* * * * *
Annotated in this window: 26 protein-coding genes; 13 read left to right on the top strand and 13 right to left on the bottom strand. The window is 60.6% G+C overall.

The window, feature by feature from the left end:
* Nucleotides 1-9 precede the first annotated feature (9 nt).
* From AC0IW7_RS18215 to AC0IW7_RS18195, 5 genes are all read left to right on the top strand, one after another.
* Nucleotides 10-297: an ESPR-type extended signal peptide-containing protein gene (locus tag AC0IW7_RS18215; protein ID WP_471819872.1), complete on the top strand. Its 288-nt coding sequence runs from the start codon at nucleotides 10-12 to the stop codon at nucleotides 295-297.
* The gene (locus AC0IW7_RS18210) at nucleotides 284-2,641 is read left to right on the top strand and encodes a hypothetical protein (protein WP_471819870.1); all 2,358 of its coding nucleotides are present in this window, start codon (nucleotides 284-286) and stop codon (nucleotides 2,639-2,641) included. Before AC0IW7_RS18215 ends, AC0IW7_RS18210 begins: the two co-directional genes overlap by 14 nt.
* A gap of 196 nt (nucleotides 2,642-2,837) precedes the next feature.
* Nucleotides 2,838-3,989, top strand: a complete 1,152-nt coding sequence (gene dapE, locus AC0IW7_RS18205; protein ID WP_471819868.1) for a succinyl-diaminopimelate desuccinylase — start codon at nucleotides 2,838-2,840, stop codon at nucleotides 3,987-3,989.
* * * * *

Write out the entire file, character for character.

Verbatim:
Annotated in this window: 26 protein-coding genes; 13 read left to right on the top strand and 13 right to left on the bottom strand. The window is 60.6% G+C overall.

The window, feature by feature from the left end:
* Nucleotides 1-9 precede the first annotated feature (9 nt).
* From AC0IW7_RS18215 to AC0IW7_RS18195, 5 genes are all read left to right on the top strand, one after another.
* Nucleotides 10-297: an ESPR-type extended signal peptide-containing protein gene (locus tag AC0IW7_RS18215; protein ID WP_471819872.1), complete on the top strand. Its 288-nt coding sequence runs from the start codon at nucleotides 10-12 to the stop codon at nucleotides 295-297.
* The gene (locus AC0IW7_RS18210) at nucleotides 284-2,641 is read left to right on the top strand and encodes a hypothetical protein (protein WP_471819870.1); all 2,358 of its coding nucleotides are present in this window, start codon (nucleotides 284-286) and stop codon (nucleotides 2,639-2,641) included. Before AC0IW7_RS18215 ends, AC0IW7_RS18210 begins: the two co-directional genes overlap by 14 nt.
* A gap of 196 nt (nucleotides 2,642-2,837) precedes the next feature.
* Nucleotides 2,838-3,989, top strand: a complete 1,152-nt coding sequence (gene dapE, locus AC0IW7_RS18205; protein ID WP_471819868.1) for a succinyl-diaminopimelate desuccinylase — start codon at nucleotides 2,838-2,840, stop codon at nucleotides 3,987-3,989.